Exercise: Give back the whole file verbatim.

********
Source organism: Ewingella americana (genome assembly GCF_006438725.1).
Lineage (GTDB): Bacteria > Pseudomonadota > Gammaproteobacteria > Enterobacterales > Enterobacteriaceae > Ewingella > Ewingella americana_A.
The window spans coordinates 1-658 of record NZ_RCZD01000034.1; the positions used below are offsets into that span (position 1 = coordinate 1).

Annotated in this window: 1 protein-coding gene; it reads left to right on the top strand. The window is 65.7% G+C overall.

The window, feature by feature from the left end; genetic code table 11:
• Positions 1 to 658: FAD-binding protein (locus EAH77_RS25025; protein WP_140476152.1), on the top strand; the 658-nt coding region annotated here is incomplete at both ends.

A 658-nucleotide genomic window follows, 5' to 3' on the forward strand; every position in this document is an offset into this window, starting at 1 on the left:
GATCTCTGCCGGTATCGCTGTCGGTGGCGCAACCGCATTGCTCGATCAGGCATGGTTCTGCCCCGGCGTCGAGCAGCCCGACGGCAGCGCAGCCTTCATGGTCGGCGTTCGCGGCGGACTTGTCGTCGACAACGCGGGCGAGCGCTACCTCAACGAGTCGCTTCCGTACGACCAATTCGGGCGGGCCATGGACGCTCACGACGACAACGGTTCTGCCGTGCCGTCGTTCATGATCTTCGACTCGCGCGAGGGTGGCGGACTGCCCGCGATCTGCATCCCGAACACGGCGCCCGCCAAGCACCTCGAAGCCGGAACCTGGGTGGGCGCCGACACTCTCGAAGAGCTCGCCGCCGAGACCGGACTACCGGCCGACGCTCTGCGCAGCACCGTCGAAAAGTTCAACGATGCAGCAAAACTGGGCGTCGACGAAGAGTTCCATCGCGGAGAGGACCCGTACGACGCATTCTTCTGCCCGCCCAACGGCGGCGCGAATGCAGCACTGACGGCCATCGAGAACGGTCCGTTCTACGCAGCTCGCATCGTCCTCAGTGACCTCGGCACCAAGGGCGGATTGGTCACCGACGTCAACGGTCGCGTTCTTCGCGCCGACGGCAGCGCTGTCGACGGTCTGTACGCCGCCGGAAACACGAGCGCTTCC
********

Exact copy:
Source organism: Ewingella americana (genome assembly GCF_006438725.1).
Lineage (GTDB): Bacteria > Pseudomonadota > Gammaproteobacteria > Enterobacterales > Enterobacteriaceae > Ewingella > Ewingella americana_A.
The window spans coordinates 1-658 of record NZ_RCZD01000034.1; the positions used below are offsets into that span (position 1 = coordinate 1).

Annotated in this window: 1 protein-coding gene; it reads left to right on the top strand. The window is 65.7% G+C overall.

The window, feature by feature from the left end; genetic code table 11:
• Positions 1 to 658: FAD-binding protein (locus EAH77_RS25025; protein WP_140476152.1), on the top strand; the 658-nt coding region annotated here is incomplete at both ends.

A 658-nucleotide genomic window follows, 5' to 3' on the forward strand; every position in this document is an offset into this window, starting at 1 on the left:
GATCTCTGCCGGTATCGCTGTCGGTGGCGCAACCGCATTGCTCGATCAGGCATGGTTCTGCCCCGGCGTCGAGCAGCCCGACGGCAGCGCAGCCTTCATGGTCGGCGTTCGCGGCGGACTTGTCGTCGACAACGCGGGCGAGCGCTACCTCAACGAGTCGCTTCCGTACGACCAATTCGGGCGGGCCATGGACGCTCACGACGACAACGGTTCTGCCGTGCCGTCGTTCATGATCTTCGACTCGCGCGAGGGTGGCGGACTGCCCGCGATCTGCATCCCGAACACGGCGCCCGCCAAGCACCTCGAAGCCGGAACCTGGGTGGGCGCCGACACTCTCGAAGAGCTCGCCGCCGAGACCGGACTACCGGCCGACGCTCTGCGCAGCACCGTCGAAAAGTTCAACGATGCAGCAAAACTGGGCGTCGACGAAGAGTTCCATCGCGGAGAGGACCCGTACGACGCATTCTTCTGCCCGCCCAACGGCGGCGCGAATGCAGCACTGACGGCCATCGAGAACGGTCCGTTCTACGCAGCTCGCATCGTCCTCAGTGACCTCGGCACCAAGGGCGGATTGGTCACCGACGTCAACGGTCGCGTTCTTCGCGCCGACGGCAGCGCTGTCGACGGTCTGTACGCCGCCGGAAACACGAGCGCTTCC